How Ancient Romans Created Social MediaRoundup: Talking About History
tags: social media, Ancient Rome
Tom Standage is digital editor of The Economist and author of “Writing on the Wall: Social Media—The First 2,000 Years” (Bloomsbury).
Who invented social media? It wasn’t the founders of Facebook, or Twitter, or even MySpace or Friendster. Social media—the exchange of media within networks of friends and acquaintances—is much older than the Internet. A social-media environment requires two things: a certain level of literacy, and the ability to copy and deliver information cheaply and quickly. This combination first arose in the late Roman republic of the 1st century BC, more than 2,000 years ago.
At the time there were no printing presses and no paper. Instead, information circulated among the intermarried families of the Roman elite through the exchange of papyrus rolls. The ruling class was well-educated and literate. And in place of broadband, which makes copying and sending information cheap and quick today, the Romans had scribes and messengers, many of whom were slaves.
The correspondence of the Roman statesman Marcus Tullius Cicero, the best preserved collection of letters from the period, shows that he and his friends wrote to each other constantly, recounting the latest political machinations, passing on items of interest from others and providing commentary and opinion. “I sent you on March 24th a copy of Balbus’ letter to me and of Caesar’s letter to him,” Cicero wrote to a friend in one typical example. Caesar’s missive was, in other words, sent to Balbus and then copied to Cicero, who recopied it in turn....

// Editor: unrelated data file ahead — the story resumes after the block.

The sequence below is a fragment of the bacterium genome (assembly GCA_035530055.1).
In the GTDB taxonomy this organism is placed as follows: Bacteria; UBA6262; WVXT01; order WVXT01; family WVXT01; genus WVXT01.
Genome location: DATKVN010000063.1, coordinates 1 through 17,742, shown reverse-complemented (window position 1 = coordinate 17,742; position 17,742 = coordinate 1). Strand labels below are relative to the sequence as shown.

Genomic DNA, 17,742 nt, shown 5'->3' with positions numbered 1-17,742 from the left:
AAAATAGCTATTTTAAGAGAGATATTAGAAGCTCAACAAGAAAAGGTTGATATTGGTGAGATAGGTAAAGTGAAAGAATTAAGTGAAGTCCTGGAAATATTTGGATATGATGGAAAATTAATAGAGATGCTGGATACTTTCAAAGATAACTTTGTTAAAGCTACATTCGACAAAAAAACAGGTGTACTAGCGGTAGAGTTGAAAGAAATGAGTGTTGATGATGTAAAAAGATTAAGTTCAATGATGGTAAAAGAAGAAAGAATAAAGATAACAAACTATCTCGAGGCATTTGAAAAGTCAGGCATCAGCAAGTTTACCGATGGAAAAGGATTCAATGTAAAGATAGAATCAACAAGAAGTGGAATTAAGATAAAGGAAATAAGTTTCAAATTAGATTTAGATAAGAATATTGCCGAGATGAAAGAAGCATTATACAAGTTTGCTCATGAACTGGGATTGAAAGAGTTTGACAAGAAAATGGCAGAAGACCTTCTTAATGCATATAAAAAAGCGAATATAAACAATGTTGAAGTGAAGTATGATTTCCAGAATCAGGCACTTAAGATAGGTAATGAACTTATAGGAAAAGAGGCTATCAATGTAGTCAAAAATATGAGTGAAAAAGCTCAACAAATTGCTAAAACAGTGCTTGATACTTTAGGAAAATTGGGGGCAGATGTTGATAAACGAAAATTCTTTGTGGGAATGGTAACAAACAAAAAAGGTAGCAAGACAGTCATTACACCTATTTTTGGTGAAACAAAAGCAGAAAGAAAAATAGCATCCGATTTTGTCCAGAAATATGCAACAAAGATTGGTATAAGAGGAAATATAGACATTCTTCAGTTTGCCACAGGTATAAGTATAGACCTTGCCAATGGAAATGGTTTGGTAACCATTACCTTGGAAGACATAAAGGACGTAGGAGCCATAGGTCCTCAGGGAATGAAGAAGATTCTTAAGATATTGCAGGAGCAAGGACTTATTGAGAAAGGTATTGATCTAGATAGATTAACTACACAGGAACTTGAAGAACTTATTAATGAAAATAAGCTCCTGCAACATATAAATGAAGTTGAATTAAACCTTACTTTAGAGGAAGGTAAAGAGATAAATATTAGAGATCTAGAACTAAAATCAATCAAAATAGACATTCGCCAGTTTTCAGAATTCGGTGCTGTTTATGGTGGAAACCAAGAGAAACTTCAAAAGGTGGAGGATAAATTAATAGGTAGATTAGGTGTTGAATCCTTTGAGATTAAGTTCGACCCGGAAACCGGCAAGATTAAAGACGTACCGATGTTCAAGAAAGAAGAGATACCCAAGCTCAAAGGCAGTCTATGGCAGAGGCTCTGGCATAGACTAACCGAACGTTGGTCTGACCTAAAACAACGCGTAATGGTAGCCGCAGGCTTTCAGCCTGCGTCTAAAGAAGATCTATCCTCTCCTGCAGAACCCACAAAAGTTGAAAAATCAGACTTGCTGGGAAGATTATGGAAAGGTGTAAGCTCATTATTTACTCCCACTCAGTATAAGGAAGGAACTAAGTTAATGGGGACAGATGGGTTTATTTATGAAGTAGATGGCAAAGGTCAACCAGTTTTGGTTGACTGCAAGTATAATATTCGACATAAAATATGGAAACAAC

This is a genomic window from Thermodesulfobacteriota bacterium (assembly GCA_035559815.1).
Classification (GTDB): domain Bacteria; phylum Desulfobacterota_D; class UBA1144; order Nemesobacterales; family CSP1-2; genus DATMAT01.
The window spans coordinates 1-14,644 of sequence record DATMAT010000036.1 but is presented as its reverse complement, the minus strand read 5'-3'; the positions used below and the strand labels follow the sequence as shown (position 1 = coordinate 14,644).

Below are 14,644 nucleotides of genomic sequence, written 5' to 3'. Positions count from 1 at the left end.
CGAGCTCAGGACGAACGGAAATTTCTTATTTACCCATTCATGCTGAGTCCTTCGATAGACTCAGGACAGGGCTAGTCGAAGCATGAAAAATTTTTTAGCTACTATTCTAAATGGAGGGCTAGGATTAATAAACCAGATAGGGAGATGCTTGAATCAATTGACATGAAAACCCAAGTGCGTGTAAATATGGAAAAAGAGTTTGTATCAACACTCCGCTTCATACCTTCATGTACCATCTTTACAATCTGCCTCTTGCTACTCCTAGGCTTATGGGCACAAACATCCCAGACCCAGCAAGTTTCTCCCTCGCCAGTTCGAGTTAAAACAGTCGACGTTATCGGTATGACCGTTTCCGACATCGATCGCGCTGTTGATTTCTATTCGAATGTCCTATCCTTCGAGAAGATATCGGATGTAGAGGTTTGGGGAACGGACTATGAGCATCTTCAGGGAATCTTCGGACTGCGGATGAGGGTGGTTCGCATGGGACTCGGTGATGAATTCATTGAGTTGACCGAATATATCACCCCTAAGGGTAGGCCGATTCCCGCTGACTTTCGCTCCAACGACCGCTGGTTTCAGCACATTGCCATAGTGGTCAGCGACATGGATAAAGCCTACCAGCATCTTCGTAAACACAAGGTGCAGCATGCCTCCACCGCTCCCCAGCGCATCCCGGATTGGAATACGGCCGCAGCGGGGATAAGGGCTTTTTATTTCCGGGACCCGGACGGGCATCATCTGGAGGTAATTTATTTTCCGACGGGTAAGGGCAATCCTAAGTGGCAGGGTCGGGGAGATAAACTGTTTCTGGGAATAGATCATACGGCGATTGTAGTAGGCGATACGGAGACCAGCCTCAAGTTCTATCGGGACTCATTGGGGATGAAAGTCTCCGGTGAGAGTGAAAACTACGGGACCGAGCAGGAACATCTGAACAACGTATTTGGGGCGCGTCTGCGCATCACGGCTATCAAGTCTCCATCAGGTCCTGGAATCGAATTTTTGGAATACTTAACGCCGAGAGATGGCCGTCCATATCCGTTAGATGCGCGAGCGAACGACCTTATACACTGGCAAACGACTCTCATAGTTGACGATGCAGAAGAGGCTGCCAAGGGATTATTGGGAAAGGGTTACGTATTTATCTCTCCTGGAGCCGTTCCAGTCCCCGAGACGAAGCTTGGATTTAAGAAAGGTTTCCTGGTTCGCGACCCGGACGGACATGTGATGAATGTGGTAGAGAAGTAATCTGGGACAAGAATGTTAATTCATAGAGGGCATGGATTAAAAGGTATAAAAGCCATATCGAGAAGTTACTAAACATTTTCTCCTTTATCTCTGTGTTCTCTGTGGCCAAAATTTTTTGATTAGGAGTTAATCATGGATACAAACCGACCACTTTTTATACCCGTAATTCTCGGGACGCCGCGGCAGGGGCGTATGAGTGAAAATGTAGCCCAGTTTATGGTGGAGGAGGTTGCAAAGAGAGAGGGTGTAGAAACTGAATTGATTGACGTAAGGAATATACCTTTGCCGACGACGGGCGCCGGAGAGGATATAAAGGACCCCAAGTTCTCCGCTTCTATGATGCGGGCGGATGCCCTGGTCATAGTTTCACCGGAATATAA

comments powered by Disqus
- Josh Hawley Earns F in Early American History
- Does Germany's Holocaust Education Give Cover to Nativism?
- "Car Brain" Has Long Normalized Carnage on the Roads
- Hawley's Use of Fake Patrick Henry Quote a Revealing Error
- Health Researchers Show Segregation 100 Years Ago Harmed Black Health, and Effects Continue Today
- Nelson Lichtenstein on a Half Century of Labor History
- Can America Handle a 250th Anniversary?
- New Research Shows British Industrialization Drew Ironworking Methods from Colonized and Enslaved Jamaicans
- The American Revolution Remains a Hotly Contested Symbolic Field
- Untangling Fact and Fiction in the Story of a Nazi-Era Brothel